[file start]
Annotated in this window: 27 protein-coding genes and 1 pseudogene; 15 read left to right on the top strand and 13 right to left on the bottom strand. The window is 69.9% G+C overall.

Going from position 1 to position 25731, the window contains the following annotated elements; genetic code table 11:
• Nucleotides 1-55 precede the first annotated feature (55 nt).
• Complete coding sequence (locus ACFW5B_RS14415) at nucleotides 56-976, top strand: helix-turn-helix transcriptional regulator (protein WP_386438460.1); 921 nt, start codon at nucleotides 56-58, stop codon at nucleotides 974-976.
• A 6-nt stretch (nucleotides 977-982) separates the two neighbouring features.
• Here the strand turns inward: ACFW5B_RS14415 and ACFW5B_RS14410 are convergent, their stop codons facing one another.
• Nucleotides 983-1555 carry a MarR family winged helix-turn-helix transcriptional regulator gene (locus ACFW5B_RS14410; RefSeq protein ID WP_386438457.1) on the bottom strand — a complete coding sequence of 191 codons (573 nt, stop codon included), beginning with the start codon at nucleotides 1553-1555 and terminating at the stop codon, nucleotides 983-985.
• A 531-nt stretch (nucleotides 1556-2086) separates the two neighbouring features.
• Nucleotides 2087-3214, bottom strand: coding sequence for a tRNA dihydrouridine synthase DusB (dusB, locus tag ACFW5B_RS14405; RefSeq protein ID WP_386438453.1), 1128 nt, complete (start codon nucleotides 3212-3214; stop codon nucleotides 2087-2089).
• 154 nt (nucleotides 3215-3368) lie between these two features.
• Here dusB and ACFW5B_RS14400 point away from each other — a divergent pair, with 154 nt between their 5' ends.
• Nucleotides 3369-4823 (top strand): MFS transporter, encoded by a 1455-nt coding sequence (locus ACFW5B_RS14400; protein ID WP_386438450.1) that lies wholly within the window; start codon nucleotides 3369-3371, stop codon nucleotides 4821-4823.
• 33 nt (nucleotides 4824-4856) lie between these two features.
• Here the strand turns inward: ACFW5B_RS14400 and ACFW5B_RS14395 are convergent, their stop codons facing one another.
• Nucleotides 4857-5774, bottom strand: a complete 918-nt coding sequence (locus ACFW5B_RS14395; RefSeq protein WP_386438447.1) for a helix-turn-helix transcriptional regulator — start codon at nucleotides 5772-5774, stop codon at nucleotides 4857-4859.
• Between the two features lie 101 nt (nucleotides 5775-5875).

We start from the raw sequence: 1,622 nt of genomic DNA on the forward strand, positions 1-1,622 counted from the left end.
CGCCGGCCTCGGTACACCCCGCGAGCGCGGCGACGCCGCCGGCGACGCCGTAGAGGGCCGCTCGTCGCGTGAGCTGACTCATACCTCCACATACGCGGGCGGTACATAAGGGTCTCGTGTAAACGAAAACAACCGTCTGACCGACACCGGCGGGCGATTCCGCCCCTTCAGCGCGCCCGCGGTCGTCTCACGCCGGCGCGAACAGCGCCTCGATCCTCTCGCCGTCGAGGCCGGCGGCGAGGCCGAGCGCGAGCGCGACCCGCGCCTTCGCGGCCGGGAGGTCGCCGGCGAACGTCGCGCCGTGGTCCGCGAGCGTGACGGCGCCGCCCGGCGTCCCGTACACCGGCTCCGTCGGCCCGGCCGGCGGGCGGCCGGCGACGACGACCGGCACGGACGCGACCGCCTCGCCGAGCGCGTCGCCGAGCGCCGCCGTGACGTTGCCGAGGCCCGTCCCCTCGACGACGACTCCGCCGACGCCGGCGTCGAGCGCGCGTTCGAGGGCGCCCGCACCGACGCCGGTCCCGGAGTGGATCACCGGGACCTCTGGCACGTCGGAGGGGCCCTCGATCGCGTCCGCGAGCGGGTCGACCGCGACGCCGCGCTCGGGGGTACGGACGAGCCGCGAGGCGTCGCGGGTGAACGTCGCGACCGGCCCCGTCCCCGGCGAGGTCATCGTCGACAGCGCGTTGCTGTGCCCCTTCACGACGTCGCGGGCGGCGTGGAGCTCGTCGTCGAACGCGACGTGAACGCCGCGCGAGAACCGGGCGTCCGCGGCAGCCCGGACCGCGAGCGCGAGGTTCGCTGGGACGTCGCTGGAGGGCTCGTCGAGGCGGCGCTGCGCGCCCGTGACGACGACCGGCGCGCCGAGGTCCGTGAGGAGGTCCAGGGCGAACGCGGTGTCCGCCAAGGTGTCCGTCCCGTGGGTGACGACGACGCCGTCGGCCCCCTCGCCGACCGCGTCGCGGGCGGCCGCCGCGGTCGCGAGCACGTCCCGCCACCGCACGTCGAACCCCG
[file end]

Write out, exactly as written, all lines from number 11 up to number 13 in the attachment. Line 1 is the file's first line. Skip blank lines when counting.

• Here dusB and ACFW5B_RS14400 point away from each other — a divergent pair, with 154 nt between their 5' ends.
• Nucleotides 3369-4823 (top strand): MFS transporter, encoded by a 1455-nt coding sequence (locus ACFW5B_RS14400; protein ID WP_386438450.1) that lies wholly within the window; start codon nucleotides 3369-3371, stop codon nucleotides 4821-4823.
• 33 nt (nucleotides 4824-4856) lie between these two features.